Once they have their battleships in place, they should guess where their partner’s battleships are by creating sentences. The very first square on the board, for example, would be:

J’adore l’anglais

The very last would be:

Je déteste les sciences

 

The partner will then say whether the guess is a “hit” (touché), “miss” (raté) or when they have completed sinking a whole ship, “sunk” (coulé). Students may use the bottom grid to mark on the hits and misses of their opponent’s ships.

If the guess “hits” a ship, the guesser has another go. If it is a miss, play passes to the other player.

The winner is the first to sink each of his/her opponent’s battleships.

Related Resources:

Tagged with:
 

A simple PowerPoint with a French quiz. Would suit a first French lesson of the year.

Click on the image below to download.

French Quiz

Photo credits where necessary:

Gérard Depardieu Photo:

By Gérard_Depardieu_(Berlin_Film_Festival_2010).jpg: Siebbi derivative work: César (Gérard_Depardieu_(Berlin_Film_Festival_2010).jpg) [CC-BY-3.0 (http://creativecommons.org/licenses/by/3.0)], via Wikimedia Commons

 

Thierry Henry Photo:

By Shay (My friend, Shay’s photobucket album) [GFDL (http://www.gnu.org/copyleft/fdl.html) or CC-BY-SA-3.0 (http://creativecommons.org/licenses/by-sa/3.0/)], via Wikimedia Commons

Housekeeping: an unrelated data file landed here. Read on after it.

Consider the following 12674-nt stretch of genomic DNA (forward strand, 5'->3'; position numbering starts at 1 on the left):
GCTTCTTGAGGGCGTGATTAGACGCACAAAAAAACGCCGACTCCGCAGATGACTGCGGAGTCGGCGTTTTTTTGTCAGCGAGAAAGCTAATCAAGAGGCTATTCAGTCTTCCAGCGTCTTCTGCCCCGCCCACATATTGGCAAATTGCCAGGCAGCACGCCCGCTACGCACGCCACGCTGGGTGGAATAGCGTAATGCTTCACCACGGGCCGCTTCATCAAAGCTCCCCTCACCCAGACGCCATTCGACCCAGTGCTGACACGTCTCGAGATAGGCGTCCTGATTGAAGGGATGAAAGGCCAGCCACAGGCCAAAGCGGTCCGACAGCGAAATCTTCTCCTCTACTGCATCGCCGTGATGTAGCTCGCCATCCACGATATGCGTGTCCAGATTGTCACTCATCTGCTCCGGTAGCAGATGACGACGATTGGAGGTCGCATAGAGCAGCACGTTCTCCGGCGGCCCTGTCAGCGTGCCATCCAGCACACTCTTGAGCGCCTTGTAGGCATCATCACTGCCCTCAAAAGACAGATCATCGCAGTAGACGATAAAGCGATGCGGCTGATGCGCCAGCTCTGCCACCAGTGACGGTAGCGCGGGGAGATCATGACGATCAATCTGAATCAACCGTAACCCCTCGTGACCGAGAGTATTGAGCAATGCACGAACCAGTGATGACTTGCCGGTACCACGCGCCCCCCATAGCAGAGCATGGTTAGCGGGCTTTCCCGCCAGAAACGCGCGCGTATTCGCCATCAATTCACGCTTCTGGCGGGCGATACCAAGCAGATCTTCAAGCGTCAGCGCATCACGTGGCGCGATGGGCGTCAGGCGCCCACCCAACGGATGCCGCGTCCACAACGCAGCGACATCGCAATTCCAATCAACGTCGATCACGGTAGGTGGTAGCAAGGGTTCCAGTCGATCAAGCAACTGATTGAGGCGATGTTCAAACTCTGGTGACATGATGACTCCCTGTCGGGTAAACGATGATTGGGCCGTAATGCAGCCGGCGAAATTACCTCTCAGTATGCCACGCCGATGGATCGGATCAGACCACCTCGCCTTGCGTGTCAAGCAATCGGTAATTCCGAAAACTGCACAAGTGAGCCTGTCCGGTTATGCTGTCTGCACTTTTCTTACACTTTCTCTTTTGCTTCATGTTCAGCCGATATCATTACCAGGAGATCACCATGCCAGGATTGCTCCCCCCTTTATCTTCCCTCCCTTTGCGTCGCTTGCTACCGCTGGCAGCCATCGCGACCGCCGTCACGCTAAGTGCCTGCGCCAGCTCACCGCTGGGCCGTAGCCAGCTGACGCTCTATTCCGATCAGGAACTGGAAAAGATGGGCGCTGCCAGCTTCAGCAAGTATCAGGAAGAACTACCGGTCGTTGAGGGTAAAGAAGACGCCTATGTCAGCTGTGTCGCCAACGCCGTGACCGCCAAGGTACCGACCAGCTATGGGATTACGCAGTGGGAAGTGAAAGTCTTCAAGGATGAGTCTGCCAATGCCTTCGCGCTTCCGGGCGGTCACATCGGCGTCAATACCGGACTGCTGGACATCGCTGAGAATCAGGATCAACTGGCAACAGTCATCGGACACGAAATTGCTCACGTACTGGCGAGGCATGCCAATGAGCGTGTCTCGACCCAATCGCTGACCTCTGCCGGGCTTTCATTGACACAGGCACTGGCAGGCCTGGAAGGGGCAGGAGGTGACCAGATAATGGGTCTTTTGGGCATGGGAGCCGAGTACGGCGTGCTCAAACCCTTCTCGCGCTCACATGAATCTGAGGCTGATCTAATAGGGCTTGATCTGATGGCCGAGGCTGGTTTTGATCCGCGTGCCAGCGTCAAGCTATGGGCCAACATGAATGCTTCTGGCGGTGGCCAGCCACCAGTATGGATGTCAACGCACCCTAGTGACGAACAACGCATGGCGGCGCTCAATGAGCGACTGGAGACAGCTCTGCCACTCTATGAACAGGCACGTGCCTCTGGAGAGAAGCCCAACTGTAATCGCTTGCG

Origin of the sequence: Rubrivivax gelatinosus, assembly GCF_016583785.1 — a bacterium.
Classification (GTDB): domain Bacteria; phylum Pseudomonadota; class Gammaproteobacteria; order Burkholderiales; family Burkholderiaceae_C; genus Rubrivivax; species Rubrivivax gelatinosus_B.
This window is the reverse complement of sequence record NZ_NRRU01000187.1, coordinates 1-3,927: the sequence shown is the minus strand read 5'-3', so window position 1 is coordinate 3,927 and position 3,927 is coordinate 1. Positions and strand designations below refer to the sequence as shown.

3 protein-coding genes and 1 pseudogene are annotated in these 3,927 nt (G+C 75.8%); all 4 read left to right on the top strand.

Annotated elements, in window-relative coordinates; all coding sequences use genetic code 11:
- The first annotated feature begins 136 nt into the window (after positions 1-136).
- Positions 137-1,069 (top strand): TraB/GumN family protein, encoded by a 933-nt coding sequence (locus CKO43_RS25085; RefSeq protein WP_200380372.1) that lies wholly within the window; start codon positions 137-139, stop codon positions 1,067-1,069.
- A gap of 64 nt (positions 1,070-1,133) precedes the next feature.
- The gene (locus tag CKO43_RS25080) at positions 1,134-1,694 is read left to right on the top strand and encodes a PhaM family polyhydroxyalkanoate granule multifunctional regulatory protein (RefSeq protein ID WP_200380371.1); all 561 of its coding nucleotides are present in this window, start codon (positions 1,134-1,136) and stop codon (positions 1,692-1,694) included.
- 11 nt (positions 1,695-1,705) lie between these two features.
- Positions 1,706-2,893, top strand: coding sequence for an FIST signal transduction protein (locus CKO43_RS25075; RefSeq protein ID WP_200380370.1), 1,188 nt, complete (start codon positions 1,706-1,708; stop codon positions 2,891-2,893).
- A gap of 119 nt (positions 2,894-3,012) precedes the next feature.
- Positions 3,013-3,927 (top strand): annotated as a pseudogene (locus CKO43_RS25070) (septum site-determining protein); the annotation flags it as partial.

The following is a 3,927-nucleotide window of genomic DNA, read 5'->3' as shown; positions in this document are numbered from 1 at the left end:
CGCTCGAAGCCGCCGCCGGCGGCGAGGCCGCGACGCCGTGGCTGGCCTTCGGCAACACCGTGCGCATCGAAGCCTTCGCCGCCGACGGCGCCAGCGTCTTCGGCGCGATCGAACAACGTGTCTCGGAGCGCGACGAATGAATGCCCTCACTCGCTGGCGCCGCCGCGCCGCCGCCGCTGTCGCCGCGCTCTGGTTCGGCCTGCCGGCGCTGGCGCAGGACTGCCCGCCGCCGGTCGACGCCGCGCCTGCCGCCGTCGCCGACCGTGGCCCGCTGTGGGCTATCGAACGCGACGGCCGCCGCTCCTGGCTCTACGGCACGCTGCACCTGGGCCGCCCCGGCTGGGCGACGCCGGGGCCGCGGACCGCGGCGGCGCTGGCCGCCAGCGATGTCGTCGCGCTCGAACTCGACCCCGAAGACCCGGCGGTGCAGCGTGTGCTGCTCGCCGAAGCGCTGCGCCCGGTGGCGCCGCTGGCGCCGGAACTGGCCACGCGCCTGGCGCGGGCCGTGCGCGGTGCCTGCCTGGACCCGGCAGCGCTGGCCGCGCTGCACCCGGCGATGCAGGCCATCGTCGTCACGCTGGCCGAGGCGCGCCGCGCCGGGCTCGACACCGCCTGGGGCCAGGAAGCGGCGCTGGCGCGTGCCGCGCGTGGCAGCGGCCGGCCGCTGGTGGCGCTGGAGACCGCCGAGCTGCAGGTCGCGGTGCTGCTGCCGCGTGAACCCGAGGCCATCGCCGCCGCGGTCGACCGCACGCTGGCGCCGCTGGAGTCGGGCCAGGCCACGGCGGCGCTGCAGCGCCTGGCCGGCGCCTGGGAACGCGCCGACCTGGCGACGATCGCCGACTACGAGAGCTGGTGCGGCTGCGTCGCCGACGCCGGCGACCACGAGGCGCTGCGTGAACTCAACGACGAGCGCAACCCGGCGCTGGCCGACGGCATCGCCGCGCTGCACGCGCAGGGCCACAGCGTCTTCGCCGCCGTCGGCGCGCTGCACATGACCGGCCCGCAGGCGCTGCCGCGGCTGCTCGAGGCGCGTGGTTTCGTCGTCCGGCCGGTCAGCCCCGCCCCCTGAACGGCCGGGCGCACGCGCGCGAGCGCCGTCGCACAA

Related Resources:

Tagged with:
 

A French song with accompanying gap-fill exercise. This track is a bit more rock, if that appeals to your students. You will find links to the worksheet and answer sheet underneath the YouTube clip.

 

 

To download the gap-fill worksheet, click on the image below:

French Song

 

To download an answer sheet, with the missing lyrics highlighted in red, please click here.

Related Resources:

Tagged with:
 

I have written an accompanying gap-fill worksheet for this French song by Mika. You will find the YouTube clip below and you are able to download the worksheet below that.

There is one line of dubious lyrics (T’es défoncé ou t’es gay?  = Are you high or are you gay?) – just a warning depending on the age of your students!

 

 

Click on the image below to download the worksheet.

 

Mika French song

 

You can find an answer sheet with the missing words filled in in red here.

You can also find an alternate YouTube clip with the lyrics in both French and English on the video here.

Related Resources:

Tagged with:
 

A vocabulary challenge – Students are given a certain number of each letter of the alphabet and must find a word beginning with each.

Click on the image below to download the worksheet in PDF format.

Vocabulary Challenge

Related Resources:

Tagged with:
 

This catchy French song has very clear lyrics. I have included the YouTube clip below plus an accompanying gap-fill worksheet underneath that.

Please consider yourself forewarned of the semi-naked man in the video!

Click on the image below to download the gap-fill worksheet.

French Song

You can also find the completed song lyrics with the missing words highlighted in red here.

Related Resources:

Tagged with: